‘Tung sarm harng’, which literally means ‘the three-tailed tung’, when seen in Northern Thailand signifies a funeral. It is carried in front of the casket, where the dead body lays, into the designated cemetery. This tung can be recognized by a rounded top that resembles a human head. It is made from filmy, white material, and decorated on the bottom in various pattems of gold or silver paper. This type of tung solely signnifies the death of a Buddhist person. If the body being cremated has no tung in front of it, it is generally accepted that the deceased was not a Buddhist, but followed some other religion. This is not always the case, though, and it could be that the deceased was of another ethnic group.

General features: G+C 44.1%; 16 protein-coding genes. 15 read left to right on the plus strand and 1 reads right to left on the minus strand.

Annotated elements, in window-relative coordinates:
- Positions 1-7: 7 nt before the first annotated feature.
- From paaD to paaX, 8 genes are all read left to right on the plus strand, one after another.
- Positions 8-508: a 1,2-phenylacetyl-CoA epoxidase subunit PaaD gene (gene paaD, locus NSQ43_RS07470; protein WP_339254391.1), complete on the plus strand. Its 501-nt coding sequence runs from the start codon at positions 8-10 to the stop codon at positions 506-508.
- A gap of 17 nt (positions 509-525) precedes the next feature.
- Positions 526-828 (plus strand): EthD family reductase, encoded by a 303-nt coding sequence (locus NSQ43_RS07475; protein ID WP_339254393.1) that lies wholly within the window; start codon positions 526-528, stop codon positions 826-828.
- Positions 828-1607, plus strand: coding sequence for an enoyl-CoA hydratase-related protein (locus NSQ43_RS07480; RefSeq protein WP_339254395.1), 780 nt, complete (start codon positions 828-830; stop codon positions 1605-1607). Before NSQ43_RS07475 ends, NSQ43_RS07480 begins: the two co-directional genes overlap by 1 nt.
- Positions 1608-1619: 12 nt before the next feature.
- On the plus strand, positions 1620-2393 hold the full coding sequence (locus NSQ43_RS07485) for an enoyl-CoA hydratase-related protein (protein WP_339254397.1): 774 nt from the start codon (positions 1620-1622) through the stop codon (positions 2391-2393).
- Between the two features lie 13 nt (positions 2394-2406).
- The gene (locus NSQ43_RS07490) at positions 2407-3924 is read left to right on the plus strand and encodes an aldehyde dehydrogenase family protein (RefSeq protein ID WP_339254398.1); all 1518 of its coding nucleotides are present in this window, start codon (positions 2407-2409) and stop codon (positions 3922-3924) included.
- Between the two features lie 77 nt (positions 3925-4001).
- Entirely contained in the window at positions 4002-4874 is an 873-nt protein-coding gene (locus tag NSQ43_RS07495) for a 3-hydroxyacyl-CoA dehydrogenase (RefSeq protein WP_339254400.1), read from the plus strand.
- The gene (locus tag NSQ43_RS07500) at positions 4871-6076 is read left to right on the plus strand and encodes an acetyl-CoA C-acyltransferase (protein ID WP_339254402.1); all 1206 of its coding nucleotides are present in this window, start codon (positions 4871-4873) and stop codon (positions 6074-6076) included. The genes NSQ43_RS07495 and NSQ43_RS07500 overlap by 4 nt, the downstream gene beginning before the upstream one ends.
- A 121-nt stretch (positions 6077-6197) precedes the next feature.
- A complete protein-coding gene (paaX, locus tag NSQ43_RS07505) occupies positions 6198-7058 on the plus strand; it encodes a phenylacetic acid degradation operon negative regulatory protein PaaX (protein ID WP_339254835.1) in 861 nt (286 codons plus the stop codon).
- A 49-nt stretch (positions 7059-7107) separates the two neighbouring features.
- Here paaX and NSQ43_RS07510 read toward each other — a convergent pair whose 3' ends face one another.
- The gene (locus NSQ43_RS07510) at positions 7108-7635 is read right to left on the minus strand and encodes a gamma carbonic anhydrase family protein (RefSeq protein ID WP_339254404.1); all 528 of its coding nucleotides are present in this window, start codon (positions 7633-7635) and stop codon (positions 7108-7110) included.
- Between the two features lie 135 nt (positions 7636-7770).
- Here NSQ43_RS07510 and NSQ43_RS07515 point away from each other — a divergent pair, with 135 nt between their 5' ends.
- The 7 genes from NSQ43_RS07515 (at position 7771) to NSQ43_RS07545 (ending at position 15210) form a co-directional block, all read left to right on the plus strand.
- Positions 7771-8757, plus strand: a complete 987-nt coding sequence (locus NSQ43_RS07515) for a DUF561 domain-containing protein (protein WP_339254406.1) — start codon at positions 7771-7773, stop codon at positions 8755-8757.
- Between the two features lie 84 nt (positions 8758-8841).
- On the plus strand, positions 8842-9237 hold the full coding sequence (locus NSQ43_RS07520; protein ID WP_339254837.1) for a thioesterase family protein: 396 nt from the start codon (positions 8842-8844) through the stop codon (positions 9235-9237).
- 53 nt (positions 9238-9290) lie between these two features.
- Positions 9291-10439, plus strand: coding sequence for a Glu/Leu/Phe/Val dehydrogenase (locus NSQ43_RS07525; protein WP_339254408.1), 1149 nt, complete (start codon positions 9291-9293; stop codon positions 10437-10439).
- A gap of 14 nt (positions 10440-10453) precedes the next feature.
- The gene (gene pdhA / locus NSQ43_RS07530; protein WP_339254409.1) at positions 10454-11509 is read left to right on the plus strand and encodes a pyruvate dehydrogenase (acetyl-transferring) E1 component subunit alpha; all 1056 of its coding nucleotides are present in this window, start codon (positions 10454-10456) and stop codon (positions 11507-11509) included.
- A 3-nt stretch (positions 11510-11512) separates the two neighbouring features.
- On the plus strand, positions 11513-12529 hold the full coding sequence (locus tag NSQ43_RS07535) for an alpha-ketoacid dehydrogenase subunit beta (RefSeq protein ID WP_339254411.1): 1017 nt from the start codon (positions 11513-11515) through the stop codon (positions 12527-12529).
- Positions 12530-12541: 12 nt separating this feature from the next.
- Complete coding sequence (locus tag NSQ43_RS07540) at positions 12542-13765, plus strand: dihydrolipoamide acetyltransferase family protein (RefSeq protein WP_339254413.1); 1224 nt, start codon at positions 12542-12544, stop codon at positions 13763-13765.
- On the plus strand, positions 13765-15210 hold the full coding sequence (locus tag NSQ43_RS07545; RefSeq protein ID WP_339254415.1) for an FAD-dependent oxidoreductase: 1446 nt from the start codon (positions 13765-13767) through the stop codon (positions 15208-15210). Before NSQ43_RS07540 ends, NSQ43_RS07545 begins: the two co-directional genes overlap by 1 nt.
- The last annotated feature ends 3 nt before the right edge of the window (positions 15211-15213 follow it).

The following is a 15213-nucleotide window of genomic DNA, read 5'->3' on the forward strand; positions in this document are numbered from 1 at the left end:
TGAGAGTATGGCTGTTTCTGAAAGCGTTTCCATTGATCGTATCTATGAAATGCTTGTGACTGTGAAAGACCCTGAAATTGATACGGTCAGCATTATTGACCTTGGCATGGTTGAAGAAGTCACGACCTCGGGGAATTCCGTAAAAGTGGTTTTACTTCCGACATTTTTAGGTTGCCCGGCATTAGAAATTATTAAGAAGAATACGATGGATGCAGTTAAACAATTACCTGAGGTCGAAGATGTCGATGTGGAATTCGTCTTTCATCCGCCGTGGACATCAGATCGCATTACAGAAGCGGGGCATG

An ill-omened, inauspicious death can be identified by the tung made of zinc or brass. These tung are made as sacrifices to those who died unusual, freak deaths. They are often seen by the road sides where the accidents occur. Religious belief requires this tung to be constructed on the spot, in the time limit of seven days. A pagoda is made from a huge pile of sand and the tung of either brass or zinc is then inserted at the top. Exactly one hundred smaller pagodas are formed out of sand and placed around the largest one. A Buddhist priest is then brought to the exact location, to give his blessing with a sprinkling of water, and to pray that the deceased will be born again somewhere. It is avidly believed with much consternation that if the tung is not sacrificed, the deceased will wander there at the dead hour of night as a ghost, to torment those who pass by.